An ‘MBE’ is not for me

The Most Excellent Order of the British Empire is an honour most people are happy to accept but when those who are chosen decline, the reasons may be more common than expected.

At the end of each year, an honours committee come together on behalf of the Queen to decide which individuals should have their lifetime achievements celebrated.

The celebration of their work is demonstrated with a medal and one of six Most Excellent Order of the British Empire titles: BEM, MBE, OBE, CBE, Knight or Dame and the highest honour, Companion of Honour.The British Honours system by Nike Akintokun

First established by King George V in 1917, the honours list is recognised twice a year in the New Year’s Honours and the Queen’s Birthday Honours in June.

Those mentioned on the New Year’s Honours list often include well known sports personalities, fashion designers and exceptional charity workers and in 2017 there were no exceptions.

From Sir Mo Farah, who received a knighthood for his services to sports to James Bond actress, Naomie Harris, who became a CBE for her services to drama, being considered for an honour is no easy task.

In order to first be considered for one of the six honours, an individual must first have “made achievements in public life or committed themselves to serving and helping Britain”.

The individual must then meet the Queen’s honour criteria.

Lastly, an honours committee will then decided if a person is worthy of the honour.

However, while most people accept the honour, there are more than 300 people who have respectfully declined the title and medal.

This year Hillsborough campaigner Professor Phil Scraton rejected the offer of an OBE as well as former BBC presenter and cancer campaigner, Lynn Faulds.

Best known for her role as presenter of Watchdog, Faulds, who is a survivor of cancer declined an MBE stating that the honour system needed to be dragged “into the 21st Century”, according to the BBC.

“I would love to have an honour if it didn’t have the word ‘empire’ on the end of it. We don’t have an empire, in my opinion,” she later added.

Other honourees to turn down the honour in recognition of their work also include the late David Bowie, author Roald Dahl and director, Frankie Boyle.

Howard Gayle, Liverpool FC’s first black player, also received a nomination this year for his campaign Show Racism A Red Card but also chose to decline.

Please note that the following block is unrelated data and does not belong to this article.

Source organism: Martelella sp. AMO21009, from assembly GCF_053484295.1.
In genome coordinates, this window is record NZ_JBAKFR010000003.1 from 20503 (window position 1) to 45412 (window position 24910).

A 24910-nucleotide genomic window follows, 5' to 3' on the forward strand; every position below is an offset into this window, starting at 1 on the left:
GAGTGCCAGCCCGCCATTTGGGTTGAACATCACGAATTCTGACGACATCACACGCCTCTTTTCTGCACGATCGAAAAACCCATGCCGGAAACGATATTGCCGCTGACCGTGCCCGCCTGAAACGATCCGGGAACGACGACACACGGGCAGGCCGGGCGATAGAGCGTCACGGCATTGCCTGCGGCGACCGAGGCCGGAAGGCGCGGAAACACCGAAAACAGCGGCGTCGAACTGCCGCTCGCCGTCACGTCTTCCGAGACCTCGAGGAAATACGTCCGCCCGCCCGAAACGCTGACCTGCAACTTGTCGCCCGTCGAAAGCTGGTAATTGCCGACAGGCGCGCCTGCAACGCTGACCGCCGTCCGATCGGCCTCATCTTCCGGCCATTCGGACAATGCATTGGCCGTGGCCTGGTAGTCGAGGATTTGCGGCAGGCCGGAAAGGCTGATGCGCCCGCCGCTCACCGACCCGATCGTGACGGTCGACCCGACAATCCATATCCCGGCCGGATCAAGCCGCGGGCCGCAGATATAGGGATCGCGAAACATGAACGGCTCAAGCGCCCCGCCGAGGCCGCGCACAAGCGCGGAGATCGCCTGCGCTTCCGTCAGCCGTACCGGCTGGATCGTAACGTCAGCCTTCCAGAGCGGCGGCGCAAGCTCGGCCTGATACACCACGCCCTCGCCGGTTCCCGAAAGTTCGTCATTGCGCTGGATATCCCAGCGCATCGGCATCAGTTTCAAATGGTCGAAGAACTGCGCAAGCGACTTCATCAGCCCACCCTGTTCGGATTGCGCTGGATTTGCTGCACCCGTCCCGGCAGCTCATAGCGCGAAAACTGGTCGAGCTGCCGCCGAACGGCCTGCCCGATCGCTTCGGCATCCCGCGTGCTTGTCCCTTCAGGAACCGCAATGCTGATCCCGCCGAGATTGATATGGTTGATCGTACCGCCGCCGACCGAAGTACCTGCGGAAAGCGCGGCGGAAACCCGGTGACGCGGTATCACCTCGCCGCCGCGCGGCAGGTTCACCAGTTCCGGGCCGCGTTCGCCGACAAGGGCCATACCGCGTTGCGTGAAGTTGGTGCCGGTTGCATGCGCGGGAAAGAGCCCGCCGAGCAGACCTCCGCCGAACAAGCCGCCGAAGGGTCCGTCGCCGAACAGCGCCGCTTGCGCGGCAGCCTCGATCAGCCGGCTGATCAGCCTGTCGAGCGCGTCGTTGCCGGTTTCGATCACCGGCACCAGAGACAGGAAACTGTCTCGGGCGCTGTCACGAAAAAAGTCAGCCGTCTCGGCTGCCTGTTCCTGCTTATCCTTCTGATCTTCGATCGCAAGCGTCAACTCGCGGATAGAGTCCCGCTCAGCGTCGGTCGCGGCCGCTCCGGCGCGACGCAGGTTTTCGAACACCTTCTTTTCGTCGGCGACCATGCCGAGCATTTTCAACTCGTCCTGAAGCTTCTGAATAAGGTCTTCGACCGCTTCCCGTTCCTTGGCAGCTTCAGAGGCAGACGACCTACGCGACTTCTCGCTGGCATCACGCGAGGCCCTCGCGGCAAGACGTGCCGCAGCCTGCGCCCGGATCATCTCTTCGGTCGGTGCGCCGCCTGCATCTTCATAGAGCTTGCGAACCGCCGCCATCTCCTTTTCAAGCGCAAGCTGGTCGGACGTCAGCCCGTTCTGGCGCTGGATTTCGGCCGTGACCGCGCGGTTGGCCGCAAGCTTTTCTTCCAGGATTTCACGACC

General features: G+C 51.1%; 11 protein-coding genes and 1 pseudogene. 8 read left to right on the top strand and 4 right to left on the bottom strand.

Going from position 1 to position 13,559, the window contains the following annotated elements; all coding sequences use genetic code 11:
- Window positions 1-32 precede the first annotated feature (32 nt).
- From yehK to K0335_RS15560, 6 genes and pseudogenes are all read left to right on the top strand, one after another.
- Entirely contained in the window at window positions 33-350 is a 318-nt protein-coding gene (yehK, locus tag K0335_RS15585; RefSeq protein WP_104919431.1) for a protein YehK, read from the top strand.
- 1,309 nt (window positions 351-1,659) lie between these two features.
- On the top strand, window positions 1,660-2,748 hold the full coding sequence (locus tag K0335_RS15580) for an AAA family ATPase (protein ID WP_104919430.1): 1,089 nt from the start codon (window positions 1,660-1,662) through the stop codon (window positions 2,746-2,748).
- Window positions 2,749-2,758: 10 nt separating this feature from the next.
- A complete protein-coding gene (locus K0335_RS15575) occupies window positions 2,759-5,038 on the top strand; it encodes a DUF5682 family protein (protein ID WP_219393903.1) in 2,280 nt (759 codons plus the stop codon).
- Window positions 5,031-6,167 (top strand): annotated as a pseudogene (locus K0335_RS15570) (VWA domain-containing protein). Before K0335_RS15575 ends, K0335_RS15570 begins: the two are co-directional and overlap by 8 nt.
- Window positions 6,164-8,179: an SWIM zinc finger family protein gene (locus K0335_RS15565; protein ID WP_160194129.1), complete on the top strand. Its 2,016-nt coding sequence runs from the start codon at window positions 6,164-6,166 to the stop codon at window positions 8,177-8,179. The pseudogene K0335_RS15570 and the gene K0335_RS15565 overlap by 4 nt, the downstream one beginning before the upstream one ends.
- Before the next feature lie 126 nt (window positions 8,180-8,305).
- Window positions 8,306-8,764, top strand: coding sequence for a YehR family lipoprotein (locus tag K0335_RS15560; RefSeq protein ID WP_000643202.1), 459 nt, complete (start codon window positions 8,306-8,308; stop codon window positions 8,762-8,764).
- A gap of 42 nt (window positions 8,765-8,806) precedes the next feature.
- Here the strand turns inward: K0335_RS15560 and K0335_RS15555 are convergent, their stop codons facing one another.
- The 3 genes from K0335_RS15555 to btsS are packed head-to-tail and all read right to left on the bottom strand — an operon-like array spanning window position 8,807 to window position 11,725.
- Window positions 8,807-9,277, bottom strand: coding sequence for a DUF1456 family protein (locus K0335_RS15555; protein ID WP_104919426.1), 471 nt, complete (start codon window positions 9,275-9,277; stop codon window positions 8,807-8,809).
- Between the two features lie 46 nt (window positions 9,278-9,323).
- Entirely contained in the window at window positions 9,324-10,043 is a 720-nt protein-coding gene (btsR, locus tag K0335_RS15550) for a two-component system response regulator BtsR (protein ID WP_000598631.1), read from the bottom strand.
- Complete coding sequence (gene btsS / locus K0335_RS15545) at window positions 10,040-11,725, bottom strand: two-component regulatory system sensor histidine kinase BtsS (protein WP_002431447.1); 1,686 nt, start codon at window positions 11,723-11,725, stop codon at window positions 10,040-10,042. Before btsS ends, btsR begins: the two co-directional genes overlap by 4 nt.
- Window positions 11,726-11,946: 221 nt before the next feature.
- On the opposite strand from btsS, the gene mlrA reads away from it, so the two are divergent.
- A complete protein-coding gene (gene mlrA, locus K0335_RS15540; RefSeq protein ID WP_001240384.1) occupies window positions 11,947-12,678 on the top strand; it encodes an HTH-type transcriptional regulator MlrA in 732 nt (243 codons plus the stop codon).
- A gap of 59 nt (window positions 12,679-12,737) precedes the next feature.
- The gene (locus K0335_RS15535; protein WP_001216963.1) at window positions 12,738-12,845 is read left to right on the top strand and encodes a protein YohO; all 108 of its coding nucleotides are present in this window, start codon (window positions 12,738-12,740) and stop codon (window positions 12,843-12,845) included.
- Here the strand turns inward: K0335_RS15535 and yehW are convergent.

Writing on his Facebook page, Gayle stated that his ancestors would be “turning in their graves after how Empire and Colonialism had enslaved them” and for those reasons, would not accept the honour.

Fewer people, however, have returned the honour as the co-founder of The Beatles, John Lennon, in 1969, did for his rejection of Britain’s foreign policy.

Other have also declined due to the removal of funding from specific fields of research and its encouragement of a class divide, which is seen as outdated and offensive.

Speaking with my godfather and founder of charity Making the Leap, Tunde Banjoko, who accepted an OBE in the 2008 Birthday Honours List for his ‘services to training and employment in London’, I decided to find out why, unlike others, he had decided to accept the honour.screenshot-2017-01-01-13-41-10

“The fact that I was nominated for the honour meant that someone had thought the work that I had done within the charity, Making The Leap, was worthy and had added value,” he said.

The individual nominated must be chosen by a member of the British public who discusses with the Honours and Appointments Secretariat and fills in an official nomination document.

“I accepted the honour on behalf of the excellent colleagues that I have worked with for many years, because we have achieved what we have together, and I would have let them down had I not accepted,” Tunde later stated.

When asked if he had felt, at any time, reservations about accepting the honour he said: “accepting the honour would mean that I was an officer of the ‘Order of the British Empire’.”

“Because there are many things about our former empire that I am uncomfortable with, I resolved to think of it as the “Order of British Excellence” instead and that helped me to come to terms with it.”

Since accepting the Order of British Excellence nine years ago, Tunde had no regrets about keeping the honour, stating: “To see the joy that it gave members of my family, my friends and my colleagues, I have no doubt that it was the right thing and I would do so again, if I was privileged enough to be awarded another honour.”

 

 

 


Featured image by Tunde Banjoko & Make the Leap